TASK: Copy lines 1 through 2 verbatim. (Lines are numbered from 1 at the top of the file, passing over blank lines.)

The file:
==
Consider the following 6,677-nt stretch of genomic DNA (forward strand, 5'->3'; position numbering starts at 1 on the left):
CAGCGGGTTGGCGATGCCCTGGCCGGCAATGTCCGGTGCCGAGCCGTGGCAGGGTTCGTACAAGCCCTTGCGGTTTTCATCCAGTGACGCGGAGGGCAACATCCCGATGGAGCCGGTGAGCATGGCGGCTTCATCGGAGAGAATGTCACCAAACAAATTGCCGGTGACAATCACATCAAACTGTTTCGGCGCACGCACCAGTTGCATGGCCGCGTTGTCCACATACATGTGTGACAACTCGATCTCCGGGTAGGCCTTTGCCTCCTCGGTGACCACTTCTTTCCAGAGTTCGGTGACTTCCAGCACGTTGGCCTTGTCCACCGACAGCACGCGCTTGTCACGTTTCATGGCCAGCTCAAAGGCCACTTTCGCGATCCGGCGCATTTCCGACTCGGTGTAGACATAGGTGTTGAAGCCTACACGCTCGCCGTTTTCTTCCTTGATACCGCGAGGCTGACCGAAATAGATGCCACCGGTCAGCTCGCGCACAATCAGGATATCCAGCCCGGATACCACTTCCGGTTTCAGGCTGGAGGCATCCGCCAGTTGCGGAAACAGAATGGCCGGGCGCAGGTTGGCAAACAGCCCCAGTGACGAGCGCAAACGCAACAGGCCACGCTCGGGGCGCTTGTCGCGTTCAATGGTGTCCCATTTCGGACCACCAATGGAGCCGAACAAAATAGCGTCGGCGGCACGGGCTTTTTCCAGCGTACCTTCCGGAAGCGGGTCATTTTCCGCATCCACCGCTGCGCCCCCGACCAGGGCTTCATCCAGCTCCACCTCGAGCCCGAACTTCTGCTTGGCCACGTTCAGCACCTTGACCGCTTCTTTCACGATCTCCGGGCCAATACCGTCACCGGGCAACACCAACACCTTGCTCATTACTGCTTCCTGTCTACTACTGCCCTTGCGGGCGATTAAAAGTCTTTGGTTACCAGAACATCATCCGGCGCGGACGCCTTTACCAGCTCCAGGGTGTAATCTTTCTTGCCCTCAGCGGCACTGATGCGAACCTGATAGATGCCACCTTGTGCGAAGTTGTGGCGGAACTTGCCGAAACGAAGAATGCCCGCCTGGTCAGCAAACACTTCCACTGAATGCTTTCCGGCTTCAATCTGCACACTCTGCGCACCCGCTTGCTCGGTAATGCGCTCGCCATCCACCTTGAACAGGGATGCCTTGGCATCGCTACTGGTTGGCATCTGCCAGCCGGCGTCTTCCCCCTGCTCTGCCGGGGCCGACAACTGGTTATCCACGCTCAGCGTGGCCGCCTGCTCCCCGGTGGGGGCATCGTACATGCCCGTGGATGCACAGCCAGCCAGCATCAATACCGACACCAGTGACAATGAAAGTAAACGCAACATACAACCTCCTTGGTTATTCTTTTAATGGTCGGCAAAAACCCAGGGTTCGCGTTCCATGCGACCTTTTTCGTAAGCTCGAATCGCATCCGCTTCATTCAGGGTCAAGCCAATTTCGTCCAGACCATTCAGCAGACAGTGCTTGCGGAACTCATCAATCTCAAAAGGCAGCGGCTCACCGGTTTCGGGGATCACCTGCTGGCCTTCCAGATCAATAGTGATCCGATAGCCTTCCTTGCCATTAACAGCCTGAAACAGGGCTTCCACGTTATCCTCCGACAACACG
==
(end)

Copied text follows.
Consider the following 6,677-nt stretch of genomic DNA (forward strand, 5'->3'; position numbering starts at 1 on the left):
CAGCGGGTTGGCGATGCCCTGGCCGGCAATGTCCGGTGCCGAGCCGTGGCAGGGTTCGTACAAGCCCTTGCGGTTTTCATCCAGTGACGCGGAGGGCAACATCCCGATGGAGCCGGTGAGCATGGCGGCTTCATCGGAGAGAATGTCACCAAACAAATTGCCGGTGACAATCACATCAAACTGTTTCGGCGCACGCACCAGTTGCATGGCCGCGTTGTCCACATACATGTGTGACAACTCGATCTCCGGGTAGGCCTTTGCCTCCTCGGTGACCACTTCTTTCCAGAGTTCGGTGACTTCCAGCACGTTGGCCTTGTCCACCGACAGCACGCGCTTGTCACGTTTCATGGCCAGCTCAAAGGCCACTTTCGCGATCCGGCGCATTTCCGACTCGGTGTAGACATAGGTGTTGAAGCCTACACGCTCGCCGTTTTCTTCCTTGATACCGCGAGGCTGACCGAAATAGATGCCACCGGTCAGCTCGCGCACAATCAGGATATCCAGCCCGGATACCACTTCCGGTTTCAGGCTGGAGGCATCCGCCAGTTGCGGAAACAGAATGGCCGGGCGCAGGTTGGCAAACAGCCCCAGTGACGAGCGCAAACGCAACAGGCCACGCTCGGGGCGCTTGTCGCGTTCAATGGTGTCCCATTTCGGACCACCAATGGAGCCGAACAAAATAGCGTCGGCGGCACGGGCTTTTTCCAGCGTACCTTCCGGAAGCGGGTCATTTTCCGCATCCACCGCTGCGCCCCCGACCAGGGCTTCATCCAGCTCCACCTCGAGCCCGAACTTCTGCTTGGCCACGTTCAGCACCTTGACCGCTTCTTTCACGATCTCCGGGCCAATACCGTCACCGGGCAACACCAACACCTTGCTCATTACTGCTTCCTGTCTACTACTGCCCTTGCGGGCGATTAAAAGTCTTTGGTTACCAGAACATCATCCGGCGCGGACGCCTTTACCAGCTCCAGGGTGTAATCTTTCTTGCCCTCAGCGGCACTGATGCGAACCTGATAGATGCCACCTTGTGCGAAGTTGTGGCGGAACTTGCCGAAACGAAGAATGCCCGCCTGGTCAGCAAACACTTCCACTGAATGCTTTCCGGCTTCAATCTGCACACTCTGCGCACCCGCTTGCTCGGTAATGCGCTCGCCATCCACCTTGAACAGGGATGCCTTGGCATCGCTACTGGTTGGCATCTGCCAGCCGGCGTCTTCCCCCTGCTCTGCCGGGGCCGACAACTGGTTATCCACGCTCAGCGTGGCCGCCTGCTCCCCGGTGGGGGCATCGTACATGCCCGTGGATGCACAGCCAGCCAGCATCAATACCGACACCAGTGACAATGAAAGTAAACGCAACATACAACCTCCTTGGTTATTCTTTTAATGGTCGGCAAAAACCCAGGGTTCGCGTTCCATGCGACCTTTTTCGTAAGCTCGAATCGCATCCGCTTCATTCAGGGTCAAGCCAATTTCGTCCAGACCATTCAGCAGACAGTGCTTGCGGAACTCATCAATCTCAAAAGGCAGCGGCTCACCGGTTTCGGGGATCACCTGCTGGCCTTCCAGATCAATAGTGATCCGATAGCCTTCCTTGCCATTAACAGCCTGAAACAGGGCTTCCACGTTATCCTCCGACAACACG